Funny how you bring up A.I., the guys over at InSession also brought up A.I. but had only glowing things to say about that film! I also can never quite tell what your intentions are whenever you bring up Spielberg, it almost seems like you bring him up in a negative light or saying something bad about him as a director. I could be wrong here though – If you are simply saying it was more made for him and he would have done a better job with it possibly, then that I agree with and understand.

            The performances I found very appealing and interesting for me were Chastain, Matthew Mc, Michael Caine and that of the artificial intelligence characters. I guess what you felt were complications I felt were realistic events. And I still don’t get the convoluted point you are trying to make but maybe I am off with what I believe that word means…and ‘how unoriginal’ it was?? Even the people bashing this film give it credit for how original and unique some of the things it delves into are regardless of the 2001 comparisons…ugh

            Also, My goal is not to watch bad movies lol. I still am setting out to watch movies I think I may enjoy. Many of the movies you bring up are not available on redbox, netflix and didn’t come to theatres around me. Perhaps ondemand is cheaper out in your neck of the woods then here. I can’t afford to watch much more than one ondemand flick a month or so or my bill would be ridiculous. I get it that many mainstream movies are forgettable but it sounds as if you are deducting points from films simply because they are mainstream, I hope that’s not the case. And the point wasn’t for me to steer anyone in any direction, i try to avoid steering people towards anything in any area of life. I was more talking to when they come and ask me if a certain film is worth watching or not, or to help them choose between two films where they are the ones leading the feedback I give.

          2. Okay maybe convoluted is not the best word to use, perhaps a better one would be contrived. A good comparison would be something like Lost. A show that was excellent at creating mystery awful at answering it. Same thing for Interstellar.
            The way it answered its mystery, how he found the NASA base, the creation of the worm whole, and who the ghost was were all contrivances I couldn’t buy, or more so just were not very interesting to me. It felt like they wrote themselves into a corner and didn’t know how to get out of it. Some ambiguity would have gone a long way, and I was surprised how unwilling the movie was to leave any question unanswered. I did enjoy the first two acts more than the last. If I were to rate it just on those it may go up a half star or two.

            I mention AI because I feel it and Interstellar have similar tonal issues. First I love Spielberg as a director. How could you not? Jurassic Park is in my Top 5 of all-time favorite movies, and I credit it as the movie that made me fall in love with the theater. However, as a film make he makes movies for the masses. Those that have a strong emotional core that people can hold onto, and tend to be more straightforward. Compare that to Kubrick who has movies that are at times devoid of emotion and tend to lead to the abstract. Kubrick tends to resent the audience while Spielberg is always trying to appeal to them. I don’t think one way is better than the other they are just two different ways of making a film.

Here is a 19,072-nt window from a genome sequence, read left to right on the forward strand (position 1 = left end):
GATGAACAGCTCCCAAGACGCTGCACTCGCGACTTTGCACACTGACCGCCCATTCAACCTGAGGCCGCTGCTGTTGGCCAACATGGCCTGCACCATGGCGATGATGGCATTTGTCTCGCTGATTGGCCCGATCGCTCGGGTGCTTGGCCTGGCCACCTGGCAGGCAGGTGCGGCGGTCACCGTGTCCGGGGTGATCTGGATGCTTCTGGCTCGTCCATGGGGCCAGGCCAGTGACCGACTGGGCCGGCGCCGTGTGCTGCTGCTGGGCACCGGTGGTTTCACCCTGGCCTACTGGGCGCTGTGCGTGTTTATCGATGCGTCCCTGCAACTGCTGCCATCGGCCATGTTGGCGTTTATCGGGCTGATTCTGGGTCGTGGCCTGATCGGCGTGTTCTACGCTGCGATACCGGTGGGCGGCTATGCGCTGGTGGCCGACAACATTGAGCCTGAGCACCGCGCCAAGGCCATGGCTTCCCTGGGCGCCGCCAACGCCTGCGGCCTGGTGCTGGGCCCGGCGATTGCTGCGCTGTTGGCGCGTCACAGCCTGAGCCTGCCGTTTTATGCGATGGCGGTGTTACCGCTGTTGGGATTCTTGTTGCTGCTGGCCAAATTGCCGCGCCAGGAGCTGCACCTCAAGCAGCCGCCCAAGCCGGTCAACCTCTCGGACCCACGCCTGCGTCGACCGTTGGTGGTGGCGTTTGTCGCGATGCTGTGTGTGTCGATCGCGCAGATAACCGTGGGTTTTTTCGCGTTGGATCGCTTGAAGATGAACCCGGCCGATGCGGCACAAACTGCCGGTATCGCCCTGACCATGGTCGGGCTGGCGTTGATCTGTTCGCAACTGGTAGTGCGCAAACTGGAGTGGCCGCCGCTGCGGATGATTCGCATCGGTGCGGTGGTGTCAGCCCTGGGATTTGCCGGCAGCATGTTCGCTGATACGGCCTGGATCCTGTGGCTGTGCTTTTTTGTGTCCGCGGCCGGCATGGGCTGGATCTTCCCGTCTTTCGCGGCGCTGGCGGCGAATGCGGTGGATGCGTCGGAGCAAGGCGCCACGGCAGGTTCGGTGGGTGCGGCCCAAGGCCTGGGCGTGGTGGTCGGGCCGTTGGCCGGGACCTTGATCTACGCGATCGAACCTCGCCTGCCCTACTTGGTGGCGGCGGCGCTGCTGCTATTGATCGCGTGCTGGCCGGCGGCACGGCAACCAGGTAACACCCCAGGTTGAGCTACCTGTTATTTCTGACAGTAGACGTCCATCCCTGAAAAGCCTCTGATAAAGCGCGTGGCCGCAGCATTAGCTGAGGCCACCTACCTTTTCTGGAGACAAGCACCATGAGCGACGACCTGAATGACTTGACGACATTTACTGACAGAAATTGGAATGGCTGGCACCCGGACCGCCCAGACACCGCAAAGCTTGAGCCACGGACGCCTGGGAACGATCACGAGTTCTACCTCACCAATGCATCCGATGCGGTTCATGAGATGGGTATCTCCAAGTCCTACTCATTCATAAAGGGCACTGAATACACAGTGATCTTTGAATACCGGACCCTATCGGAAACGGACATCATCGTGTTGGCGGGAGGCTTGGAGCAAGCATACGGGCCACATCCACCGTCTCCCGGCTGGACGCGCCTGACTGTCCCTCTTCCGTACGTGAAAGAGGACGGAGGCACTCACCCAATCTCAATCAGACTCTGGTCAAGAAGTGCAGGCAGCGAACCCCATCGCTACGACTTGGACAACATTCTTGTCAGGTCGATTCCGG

Now with AI it started as a Kubrick movie, and after his death went to Spielberg who added in his normal sentimentality, which really didn’t fit in most places. It gave it a bipolar tone that was never able to settle. I know some people love it, but for me as a whole it doesn’t work.

            Now with Interstellar you have the opposite. A movie that started as a Spielberg project and then went to Nolan. And Nolan tends to lead more towards the Kubrick side than Spielberg. The emotional beats to start I thought were fine, but once they left Earth they always felt forced. Like Nolan wanted to focus more on the science but the story kept popping in with the emotional
            beats. Something like the speech Ann Hathaway’s character gives about love just did not work for me. It didn’t appear Nolan could get a grasp on how to present the sentimentality in an authentic way.

            I hear this claim about originality, and yes some of the visuals are unique like I mentioned in my review, but overall I’m not seeing it. I hear the claims about it being a revolutionary feat of Science Fiction and all I see are bits and pieces that I’ve seen before. Everything from Solaris to Contact to Close Encounters to the aforementioned 2001. I understand production wise Nolan had some interesting ways of placing the actors physical locations rather than green screens but it didn’t seem to add much of anything. I guess I’d like to know what is original about it?

            Not that you have to be original to be good or great. Just if people are going to make that claim I’d like to know more about where it’s coming from. I understand why some would love everything about this movie and call it one of the best of the year. Cause I realize some of my issues may not bother others. But the originality claim has me shaking my head. To use one of your favorite words, the amount of originality is overrated. Lol.

            I remember you saying you had an issue with the unrealistic